Tis the season of fallen leaves, dropping temperatures, and the mad rush to put up Christmas lights before the snow falls. But did you know that you have more to worry about than frostbitten fingers? According to National Fire Protection Association (NFPA), an average of 150 homes are burned, with 8 people killed and 14 people injured annually from incorrect use of holiday lights?
While you’re shaking out the strings of tangled twinkle lights, consider these Christmas lighting tips from a Master Electrician on how to safely deck your halls, roofs and trees for the holiday.
How Many Strings of Christmas Lights Can I Connect?
To understand how many Christmas lights you can safely connect end-to-end, you must first determine the number of watts you can put on a circuit.
A standard wall outlet is 120 volts and is wired to a circuit breaker or fuse, usually 15 or 20 amps. Your goal is to not overload the circuit breaker/fuse. To be safe, a good rule of thumb is never put more than 80% load on your breakers/fuses, which is 16 amps.
The good news is that the box of lights will usually list the amps, so the math is done for you! If not, the equation looks like this: If you have a 15 amp circuit with 120 volts and factor in an 80% load, you can have a total load of (120*15*0.8) = 1440 watts.
Here are the estimated watts for different Christmas lights, but best to check the package:
So if you are using C9 Stringer Sets, you could connect (1440/175) = 8.2, or 8 strings. LED lights use significantly less wattage and, unlike incandescent bulbs which have filaments in each bulb causing it to get hot, LEDs use a path of electrons and always stay cool. It’s best to use LED lights when connecting many strings together.
Also, remember that most circuits are also shared with a room in the home; so be sure to account for things like appliances when determining how many strings you can plug in. When in doubt, use the “Rule of 3” – 3 strings can be plugged in end-to-end.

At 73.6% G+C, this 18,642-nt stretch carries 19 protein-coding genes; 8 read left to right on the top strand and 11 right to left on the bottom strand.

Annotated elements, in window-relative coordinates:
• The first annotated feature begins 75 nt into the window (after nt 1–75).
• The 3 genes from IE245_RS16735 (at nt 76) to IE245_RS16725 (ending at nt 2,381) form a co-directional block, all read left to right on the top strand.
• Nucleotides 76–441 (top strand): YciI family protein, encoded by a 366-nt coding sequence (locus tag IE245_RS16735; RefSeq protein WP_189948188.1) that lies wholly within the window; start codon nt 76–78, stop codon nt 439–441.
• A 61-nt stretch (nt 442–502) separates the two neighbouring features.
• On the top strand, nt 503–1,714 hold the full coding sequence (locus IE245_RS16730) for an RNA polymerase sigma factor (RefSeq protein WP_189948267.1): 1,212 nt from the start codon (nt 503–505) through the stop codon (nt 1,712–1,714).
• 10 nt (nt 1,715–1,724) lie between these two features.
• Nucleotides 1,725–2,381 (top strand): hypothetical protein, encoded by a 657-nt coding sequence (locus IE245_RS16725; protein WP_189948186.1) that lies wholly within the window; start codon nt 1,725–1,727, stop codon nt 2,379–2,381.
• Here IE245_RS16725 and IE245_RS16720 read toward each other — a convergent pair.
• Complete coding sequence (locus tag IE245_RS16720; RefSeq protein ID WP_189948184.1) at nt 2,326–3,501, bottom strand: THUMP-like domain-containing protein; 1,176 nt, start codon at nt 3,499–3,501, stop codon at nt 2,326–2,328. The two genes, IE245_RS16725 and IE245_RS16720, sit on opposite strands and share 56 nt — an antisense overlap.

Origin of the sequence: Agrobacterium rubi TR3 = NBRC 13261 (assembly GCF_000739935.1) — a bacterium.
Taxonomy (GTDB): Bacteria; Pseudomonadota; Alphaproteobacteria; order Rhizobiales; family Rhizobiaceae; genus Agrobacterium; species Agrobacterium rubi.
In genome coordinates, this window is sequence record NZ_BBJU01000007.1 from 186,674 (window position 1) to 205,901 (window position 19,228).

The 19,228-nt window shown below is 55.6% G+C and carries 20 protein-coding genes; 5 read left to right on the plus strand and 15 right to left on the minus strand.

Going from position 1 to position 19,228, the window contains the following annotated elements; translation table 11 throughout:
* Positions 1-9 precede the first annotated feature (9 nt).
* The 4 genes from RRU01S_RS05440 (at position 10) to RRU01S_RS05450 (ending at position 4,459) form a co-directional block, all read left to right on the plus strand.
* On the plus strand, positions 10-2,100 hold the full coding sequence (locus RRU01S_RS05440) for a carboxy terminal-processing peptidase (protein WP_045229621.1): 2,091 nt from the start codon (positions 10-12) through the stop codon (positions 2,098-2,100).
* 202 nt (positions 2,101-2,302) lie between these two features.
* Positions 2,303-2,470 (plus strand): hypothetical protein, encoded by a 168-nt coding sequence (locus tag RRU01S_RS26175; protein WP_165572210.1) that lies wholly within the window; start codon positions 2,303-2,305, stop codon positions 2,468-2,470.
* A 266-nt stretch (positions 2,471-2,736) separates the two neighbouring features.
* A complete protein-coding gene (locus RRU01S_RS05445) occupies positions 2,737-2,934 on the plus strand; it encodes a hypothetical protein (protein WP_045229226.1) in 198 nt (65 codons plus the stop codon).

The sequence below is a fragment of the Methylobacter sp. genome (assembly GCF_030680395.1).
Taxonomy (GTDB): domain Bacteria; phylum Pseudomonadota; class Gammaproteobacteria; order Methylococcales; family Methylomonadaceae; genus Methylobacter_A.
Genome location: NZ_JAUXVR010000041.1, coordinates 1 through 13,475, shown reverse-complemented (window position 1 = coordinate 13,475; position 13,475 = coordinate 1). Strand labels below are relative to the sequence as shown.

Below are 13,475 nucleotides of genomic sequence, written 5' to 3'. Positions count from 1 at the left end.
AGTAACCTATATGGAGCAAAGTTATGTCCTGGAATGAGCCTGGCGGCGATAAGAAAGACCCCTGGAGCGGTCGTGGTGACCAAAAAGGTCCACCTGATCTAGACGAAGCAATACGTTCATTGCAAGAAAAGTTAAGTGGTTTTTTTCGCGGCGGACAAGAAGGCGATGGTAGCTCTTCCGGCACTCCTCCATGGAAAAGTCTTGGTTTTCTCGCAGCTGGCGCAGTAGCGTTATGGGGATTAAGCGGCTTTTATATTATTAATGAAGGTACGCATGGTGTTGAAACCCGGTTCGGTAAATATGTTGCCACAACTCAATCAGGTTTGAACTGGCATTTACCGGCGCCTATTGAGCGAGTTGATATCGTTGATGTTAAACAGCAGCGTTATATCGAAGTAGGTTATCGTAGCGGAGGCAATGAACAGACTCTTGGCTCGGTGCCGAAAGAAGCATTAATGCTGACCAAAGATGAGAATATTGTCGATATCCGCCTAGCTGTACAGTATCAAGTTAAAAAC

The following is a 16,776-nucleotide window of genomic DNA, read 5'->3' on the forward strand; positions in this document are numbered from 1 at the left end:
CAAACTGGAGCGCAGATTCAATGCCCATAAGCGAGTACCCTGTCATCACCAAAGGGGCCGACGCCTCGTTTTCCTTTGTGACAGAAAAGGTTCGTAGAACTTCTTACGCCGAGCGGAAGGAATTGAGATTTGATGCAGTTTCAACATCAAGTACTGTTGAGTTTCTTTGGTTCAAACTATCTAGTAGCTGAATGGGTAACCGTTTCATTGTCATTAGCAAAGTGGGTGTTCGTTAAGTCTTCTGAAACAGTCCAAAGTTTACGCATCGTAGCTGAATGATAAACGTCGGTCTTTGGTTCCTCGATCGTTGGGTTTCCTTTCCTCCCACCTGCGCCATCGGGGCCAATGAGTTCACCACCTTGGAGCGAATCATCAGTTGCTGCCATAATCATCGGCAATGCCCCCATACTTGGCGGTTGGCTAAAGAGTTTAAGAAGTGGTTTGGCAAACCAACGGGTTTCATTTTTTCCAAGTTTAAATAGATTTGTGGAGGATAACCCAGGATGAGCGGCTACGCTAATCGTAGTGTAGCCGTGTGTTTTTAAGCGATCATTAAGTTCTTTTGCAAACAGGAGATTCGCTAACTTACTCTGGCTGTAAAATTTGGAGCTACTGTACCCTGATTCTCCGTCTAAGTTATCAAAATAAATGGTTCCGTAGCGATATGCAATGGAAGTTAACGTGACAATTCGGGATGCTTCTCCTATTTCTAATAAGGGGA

Other Helpful Tips
Use the right extension cords
Be sure to use the outdoor extension cords when hanging Christmas lights outside, as indoor extension cords are not heavy duty enough. Also avoid having cords in high traffic areas, such as under the welcome mat.
Also be sure not to plug in a massive bulk of cord connectors to the outlet, as the weight may draw the plugs away from the outlet and expose the contact terminals, which is a possible fire hazard.
Inspect and test BEFORE hanging
It’s best to plug in the lights prior to hanging them up to ensure they light up. Also, closely inspect each string for damaged or frayed wires, which could cause fires. Throw away any strings that look worn.
Set a timer
To save on your electrical bill, and to be safe, always unplug the lights when you leave the house or turn in for the night. An alternative is to use a timer than can be set to turn on/off during specific times.
When to Call an Electrician
If you plan on decorating your house Griswold-style, and even if your plans are more modest, we recommend running separate ground fault circuit interrupter (GFCI) outlets, which are special electrical outlets that are installed in areas where there is a risk of electricity meeting water like in outdoor outlets and in kitchens and bathrooms.
GFCI outlets have the “test” and “reset” buttons on the front, and monitor the flow of an electrical current. So when a fault happens, the GFCI breaks the electrical circuit and shuts off the flow of energy, preventing electric shock, fires and damage to things plugged in (such as appliances).
Be sure to call a licensed electrician to install the GFCI outlet to ensure it’s don't correctly. By installing separate GFCI outlets, you will have piece of mind that you aren’t exceeding the amp limits and risking a fire, and, as an added bonus, you can decide where to place to outlet for optimal convenience. This limits the number of extension cords you’ll need, which also means more safety.
Horizon Electric is dedicated to providing high quality electrical services. We look forward to helping you with your next project!